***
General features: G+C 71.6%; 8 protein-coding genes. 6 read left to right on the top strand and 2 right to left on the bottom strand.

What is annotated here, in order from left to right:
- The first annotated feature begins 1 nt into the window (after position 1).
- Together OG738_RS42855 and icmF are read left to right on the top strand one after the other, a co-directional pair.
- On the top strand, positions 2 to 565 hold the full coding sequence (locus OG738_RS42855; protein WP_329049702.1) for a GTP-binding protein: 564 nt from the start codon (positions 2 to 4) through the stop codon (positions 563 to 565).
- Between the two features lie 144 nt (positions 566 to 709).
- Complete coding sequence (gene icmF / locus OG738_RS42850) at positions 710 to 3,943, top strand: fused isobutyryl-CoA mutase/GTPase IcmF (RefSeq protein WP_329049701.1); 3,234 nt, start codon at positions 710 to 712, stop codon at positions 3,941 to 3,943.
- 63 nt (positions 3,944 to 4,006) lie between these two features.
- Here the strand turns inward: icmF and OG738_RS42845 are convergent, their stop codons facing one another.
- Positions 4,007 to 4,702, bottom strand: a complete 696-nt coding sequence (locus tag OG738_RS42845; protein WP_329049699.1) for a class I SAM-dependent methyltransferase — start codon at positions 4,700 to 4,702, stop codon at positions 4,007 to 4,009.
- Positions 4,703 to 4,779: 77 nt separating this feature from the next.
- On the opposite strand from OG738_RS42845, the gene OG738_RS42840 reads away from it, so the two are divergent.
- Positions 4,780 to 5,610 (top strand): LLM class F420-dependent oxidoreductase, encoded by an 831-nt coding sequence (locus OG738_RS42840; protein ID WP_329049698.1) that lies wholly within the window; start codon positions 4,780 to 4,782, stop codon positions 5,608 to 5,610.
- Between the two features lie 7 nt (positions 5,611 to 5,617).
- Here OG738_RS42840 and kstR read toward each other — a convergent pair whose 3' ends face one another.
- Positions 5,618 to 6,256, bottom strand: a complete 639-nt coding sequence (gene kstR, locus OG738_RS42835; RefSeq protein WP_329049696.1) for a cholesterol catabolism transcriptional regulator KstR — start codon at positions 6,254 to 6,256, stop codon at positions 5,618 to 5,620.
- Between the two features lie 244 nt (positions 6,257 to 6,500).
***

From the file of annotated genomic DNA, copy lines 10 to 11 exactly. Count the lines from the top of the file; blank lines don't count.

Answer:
- Positions 4,007 to 4,702, bottom strand: a complete 696-nt coding sequence (locus tag OG738_RS42845; protein WP_329049699.1) for a class I SAM-dependent methyltransferase — start codon at positions 4,700 to 4,702, stop codon at positions 4,007 to 4,009.
- Positions 4,703 to 4,779: 77 nt separating this feature from the next.